In order to prepare properly for a job interview it is critical that you appreciate that there are two goals that will drive successful actions. If you focus your actions around these two goals, your chances of securing the post dramatically increase.
Those two goals are:
- Gain Rapport With The Interview Panel
- Sell Your Skills To Match The Employer’s Needs
If you want to succeed, consider ways in which you could gain rapport:
- Try to remember the interviewer’s name and use it during your conversation.
- Eye contact and smile rate are the body language features that consistently correlate strongly with a successful outcome at interview – if you struggle to look people in the eye, then look them in the ear or at the nose – they won’t know the difference! Smile with your teeth – even if you’re nervous.
- Keep your answers to about 2 minutes in length. Shorter than 60 seconds and you have given up the chance to sell yourself. Longer than 180 seconds and the interview panel will be getting bored.
- Be on time – mentally rehearse the route and anticipate problems, print off the maps, ensure that your car is filled with gas the night before.
- Be polite – from the moment you step out of your house, treat everybody you encounter as if they were your mother’s best friend.
- Talk clearly – talk as if you were talking to a slightly deaf aunt – slow enough for them to understand you and loud enough for them to have heard you from the back of the room. When candidates are nervous, typically they talk too fast and swallow their words – guard against this!
You must also develop a plan to sell your skills:
- Identify their needs – read the person specification and job description, talk to the current employees and bosses, look at their websites – what are the problems that you could solve?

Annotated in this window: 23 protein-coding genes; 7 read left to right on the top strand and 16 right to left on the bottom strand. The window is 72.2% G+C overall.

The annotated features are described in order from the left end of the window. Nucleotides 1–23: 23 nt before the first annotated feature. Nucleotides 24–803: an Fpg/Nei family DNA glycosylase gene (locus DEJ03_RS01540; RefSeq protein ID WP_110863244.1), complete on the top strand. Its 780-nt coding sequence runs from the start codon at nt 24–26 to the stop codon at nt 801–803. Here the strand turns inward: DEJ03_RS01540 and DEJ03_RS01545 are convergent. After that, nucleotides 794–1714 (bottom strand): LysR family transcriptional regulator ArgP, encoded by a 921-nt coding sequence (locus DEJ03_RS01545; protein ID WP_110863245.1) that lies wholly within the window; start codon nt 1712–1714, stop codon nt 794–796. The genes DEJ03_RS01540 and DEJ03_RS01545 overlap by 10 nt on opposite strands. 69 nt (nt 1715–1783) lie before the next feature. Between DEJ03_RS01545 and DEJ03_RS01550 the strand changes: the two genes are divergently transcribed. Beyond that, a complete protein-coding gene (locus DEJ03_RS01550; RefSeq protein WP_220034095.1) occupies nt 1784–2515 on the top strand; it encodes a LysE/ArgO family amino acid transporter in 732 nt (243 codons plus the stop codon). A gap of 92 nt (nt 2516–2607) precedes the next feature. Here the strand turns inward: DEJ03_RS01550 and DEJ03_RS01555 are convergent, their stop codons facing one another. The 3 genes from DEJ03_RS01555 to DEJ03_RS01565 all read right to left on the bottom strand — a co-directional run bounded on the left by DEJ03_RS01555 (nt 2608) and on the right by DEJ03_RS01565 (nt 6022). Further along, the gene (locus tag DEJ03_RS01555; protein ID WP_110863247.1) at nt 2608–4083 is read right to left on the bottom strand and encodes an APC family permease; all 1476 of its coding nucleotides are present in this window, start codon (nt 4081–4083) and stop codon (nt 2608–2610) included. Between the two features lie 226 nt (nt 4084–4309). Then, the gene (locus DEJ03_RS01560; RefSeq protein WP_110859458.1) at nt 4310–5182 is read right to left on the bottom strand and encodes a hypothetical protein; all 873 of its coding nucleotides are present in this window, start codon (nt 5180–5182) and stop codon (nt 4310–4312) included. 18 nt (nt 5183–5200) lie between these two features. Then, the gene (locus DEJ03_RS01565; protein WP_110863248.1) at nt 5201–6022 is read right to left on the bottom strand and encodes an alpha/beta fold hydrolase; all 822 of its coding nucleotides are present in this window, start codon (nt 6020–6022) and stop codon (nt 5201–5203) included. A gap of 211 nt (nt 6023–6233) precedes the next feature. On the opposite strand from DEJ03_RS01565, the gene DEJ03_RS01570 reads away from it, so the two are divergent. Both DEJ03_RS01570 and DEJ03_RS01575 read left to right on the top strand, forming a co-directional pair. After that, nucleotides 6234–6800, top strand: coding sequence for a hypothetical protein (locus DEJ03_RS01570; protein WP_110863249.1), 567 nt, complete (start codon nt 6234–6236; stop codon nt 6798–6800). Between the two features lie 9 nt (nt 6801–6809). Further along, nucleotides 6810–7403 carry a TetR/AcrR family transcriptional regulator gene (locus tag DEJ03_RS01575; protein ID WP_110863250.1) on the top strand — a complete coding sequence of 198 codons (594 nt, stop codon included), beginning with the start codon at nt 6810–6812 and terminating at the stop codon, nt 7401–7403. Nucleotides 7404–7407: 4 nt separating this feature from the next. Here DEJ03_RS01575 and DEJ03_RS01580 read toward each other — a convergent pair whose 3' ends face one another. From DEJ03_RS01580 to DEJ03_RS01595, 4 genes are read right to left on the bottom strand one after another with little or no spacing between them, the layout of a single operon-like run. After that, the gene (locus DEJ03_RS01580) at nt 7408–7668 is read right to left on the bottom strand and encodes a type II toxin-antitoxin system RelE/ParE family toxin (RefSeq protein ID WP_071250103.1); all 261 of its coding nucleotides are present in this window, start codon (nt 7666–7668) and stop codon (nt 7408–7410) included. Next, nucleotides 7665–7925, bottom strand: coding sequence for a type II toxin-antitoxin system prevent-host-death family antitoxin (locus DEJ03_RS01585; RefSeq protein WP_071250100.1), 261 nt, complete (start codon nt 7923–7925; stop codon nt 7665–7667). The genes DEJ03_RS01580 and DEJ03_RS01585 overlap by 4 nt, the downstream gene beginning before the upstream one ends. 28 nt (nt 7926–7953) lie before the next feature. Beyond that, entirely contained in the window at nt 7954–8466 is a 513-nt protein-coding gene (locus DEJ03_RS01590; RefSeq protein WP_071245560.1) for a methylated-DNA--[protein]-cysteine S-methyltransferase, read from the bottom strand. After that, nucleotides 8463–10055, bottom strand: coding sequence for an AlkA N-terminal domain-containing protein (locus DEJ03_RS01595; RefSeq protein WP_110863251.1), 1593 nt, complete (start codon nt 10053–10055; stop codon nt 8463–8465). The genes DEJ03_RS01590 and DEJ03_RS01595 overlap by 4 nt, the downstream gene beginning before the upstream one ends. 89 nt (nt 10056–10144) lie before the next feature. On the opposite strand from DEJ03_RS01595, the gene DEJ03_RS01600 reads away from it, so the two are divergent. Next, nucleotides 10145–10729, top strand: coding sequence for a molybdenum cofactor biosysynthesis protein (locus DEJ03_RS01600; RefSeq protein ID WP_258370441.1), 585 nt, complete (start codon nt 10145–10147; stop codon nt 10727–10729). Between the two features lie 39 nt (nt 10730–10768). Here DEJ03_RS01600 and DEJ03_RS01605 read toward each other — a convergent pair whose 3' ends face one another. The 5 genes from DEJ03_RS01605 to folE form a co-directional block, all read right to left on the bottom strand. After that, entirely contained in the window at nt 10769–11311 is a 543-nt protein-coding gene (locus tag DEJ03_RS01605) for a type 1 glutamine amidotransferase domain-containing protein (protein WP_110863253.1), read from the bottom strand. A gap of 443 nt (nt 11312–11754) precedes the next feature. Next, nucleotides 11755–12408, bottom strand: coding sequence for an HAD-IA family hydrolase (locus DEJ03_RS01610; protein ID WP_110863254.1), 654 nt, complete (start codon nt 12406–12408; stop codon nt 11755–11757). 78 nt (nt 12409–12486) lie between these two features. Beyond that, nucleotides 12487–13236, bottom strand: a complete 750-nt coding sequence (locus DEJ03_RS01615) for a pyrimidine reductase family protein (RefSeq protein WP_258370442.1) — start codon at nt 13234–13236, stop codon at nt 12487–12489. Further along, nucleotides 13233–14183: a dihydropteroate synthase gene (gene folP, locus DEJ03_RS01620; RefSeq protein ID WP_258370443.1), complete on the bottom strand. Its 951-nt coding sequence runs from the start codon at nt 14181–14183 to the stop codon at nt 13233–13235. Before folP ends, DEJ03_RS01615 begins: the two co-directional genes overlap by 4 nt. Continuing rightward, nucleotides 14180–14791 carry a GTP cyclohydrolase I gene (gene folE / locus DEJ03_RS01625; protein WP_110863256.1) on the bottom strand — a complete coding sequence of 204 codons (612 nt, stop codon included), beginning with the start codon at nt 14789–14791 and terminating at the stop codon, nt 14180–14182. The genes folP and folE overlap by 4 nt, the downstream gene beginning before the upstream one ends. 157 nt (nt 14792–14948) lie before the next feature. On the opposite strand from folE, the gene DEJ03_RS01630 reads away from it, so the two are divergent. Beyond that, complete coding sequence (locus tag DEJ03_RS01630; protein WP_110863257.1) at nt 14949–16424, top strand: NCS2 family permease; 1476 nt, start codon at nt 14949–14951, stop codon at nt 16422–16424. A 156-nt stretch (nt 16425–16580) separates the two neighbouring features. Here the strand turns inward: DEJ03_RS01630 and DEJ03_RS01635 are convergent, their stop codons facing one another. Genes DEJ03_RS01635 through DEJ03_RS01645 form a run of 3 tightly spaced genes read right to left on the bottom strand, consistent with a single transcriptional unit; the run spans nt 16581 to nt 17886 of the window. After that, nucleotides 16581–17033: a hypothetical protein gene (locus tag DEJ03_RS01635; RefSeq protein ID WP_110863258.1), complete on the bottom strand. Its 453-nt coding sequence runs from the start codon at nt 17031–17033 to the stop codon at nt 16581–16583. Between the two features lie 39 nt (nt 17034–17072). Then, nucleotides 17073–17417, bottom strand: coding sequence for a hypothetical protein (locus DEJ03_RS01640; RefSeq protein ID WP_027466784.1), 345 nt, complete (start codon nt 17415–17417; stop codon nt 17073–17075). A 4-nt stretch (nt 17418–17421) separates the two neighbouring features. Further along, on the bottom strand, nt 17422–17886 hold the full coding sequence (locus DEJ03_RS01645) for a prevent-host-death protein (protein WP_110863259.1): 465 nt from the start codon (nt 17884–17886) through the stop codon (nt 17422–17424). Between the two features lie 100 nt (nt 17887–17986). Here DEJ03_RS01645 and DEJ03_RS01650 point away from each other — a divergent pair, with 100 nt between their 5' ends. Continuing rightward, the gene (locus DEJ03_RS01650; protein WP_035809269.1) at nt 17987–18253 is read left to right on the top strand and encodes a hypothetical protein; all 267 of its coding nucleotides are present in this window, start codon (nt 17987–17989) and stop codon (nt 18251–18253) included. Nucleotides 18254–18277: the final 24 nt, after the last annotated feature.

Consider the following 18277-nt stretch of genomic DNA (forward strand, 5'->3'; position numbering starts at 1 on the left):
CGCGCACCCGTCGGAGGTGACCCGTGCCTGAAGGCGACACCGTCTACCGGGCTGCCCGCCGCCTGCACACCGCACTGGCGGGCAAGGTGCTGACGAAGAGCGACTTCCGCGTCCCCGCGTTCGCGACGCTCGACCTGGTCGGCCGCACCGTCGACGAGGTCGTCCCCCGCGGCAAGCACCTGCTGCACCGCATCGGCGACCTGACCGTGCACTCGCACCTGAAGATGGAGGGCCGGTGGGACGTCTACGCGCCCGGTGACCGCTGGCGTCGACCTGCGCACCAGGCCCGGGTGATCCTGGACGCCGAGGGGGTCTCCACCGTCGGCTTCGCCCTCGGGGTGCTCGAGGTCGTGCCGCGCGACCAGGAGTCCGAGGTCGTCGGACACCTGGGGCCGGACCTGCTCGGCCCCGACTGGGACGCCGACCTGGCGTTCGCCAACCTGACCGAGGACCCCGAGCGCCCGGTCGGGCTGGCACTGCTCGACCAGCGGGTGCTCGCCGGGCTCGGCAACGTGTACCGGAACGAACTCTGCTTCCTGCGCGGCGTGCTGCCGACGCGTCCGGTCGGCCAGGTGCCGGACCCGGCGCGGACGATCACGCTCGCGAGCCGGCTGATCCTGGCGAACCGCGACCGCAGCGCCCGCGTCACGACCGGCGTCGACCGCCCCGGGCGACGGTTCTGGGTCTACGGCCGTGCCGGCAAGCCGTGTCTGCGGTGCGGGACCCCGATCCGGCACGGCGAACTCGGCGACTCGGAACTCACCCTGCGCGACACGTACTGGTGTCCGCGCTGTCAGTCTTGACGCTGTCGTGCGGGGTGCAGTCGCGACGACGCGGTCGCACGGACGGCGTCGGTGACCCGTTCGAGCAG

- Identify your skills – the most important part of your preparation – bar none – is to spend 2-3 hours understanding your product – you! Know the skills that you have to offer this company and write them down. Brainstorm all the times that you have demonstrated each skill – ask yourself when, where, with whom and what you did to demonstrate these skills. Choose one or two examples to develop into sales pitches for the interview and spend some more time going over these. Consider the skill itself and ask yourself how did you perform the skill in these circumstances. Be specific.
- Identify the benefits that your skills could bring to the employer – remember that a benefit only counts if it is a benefit to the employer and be prepared to stress this aspect of your skills.
- You will have prepared about 25-50 skills and have stories describing situations where you have demonstrated every one. Now, many of the times in which you have performed well will allow you to demonstrate 2 or 3 skills through them. So in effect, you may have to develop 12-15 stories.
- In your interview, you will get the chance to talk about some of these stories – maybe 5. The challenge is you don’t know which 5 stories will be useful in the interview – so you have to prepare all 15. So now when the chance comes to talk about a skill e.g. handling stress, team working, prioritisation, etc. you will bring up a story and sell your skills by describing how you performed in that situation. This will allow you to sell your skills far more effectively than if you merely state I am good at handling stress, I am a very effective team player, I am able to prioritise tasks appropriately.
Best of luck in your interview. Remember the harder you work – the luckier you will become.